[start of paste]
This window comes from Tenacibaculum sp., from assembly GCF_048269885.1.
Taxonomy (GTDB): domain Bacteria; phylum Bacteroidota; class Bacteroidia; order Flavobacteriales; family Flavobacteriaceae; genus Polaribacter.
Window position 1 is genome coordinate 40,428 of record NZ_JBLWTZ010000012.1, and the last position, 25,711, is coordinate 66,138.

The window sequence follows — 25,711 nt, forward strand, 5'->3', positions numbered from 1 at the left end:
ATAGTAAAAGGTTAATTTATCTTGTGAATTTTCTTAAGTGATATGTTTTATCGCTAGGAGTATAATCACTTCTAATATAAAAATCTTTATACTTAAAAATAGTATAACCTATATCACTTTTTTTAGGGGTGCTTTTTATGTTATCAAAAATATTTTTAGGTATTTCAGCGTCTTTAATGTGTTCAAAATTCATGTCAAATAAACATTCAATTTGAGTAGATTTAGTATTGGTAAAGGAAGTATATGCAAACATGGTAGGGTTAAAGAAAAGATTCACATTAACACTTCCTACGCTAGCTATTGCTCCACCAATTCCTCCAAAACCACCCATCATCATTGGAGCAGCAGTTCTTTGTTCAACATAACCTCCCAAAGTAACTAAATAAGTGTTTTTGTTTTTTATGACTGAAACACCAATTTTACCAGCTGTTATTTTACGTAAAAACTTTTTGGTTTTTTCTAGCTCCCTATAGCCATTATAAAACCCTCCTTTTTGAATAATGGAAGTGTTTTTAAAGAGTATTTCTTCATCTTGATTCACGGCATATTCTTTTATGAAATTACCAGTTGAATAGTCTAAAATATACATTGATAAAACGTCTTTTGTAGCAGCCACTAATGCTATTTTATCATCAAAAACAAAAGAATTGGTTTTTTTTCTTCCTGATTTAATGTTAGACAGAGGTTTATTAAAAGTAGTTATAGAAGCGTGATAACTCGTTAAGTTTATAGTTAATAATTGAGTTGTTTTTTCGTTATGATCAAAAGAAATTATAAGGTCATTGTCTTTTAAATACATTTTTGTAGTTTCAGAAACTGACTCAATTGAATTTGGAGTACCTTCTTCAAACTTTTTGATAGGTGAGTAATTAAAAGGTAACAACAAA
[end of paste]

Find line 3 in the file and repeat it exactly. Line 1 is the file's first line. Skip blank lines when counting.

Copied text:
Window position 1 is genome coordinate 40,428 of record NZ_JBLWTZ010000012.1, and the last position, 25,711, is coordinate 66,138.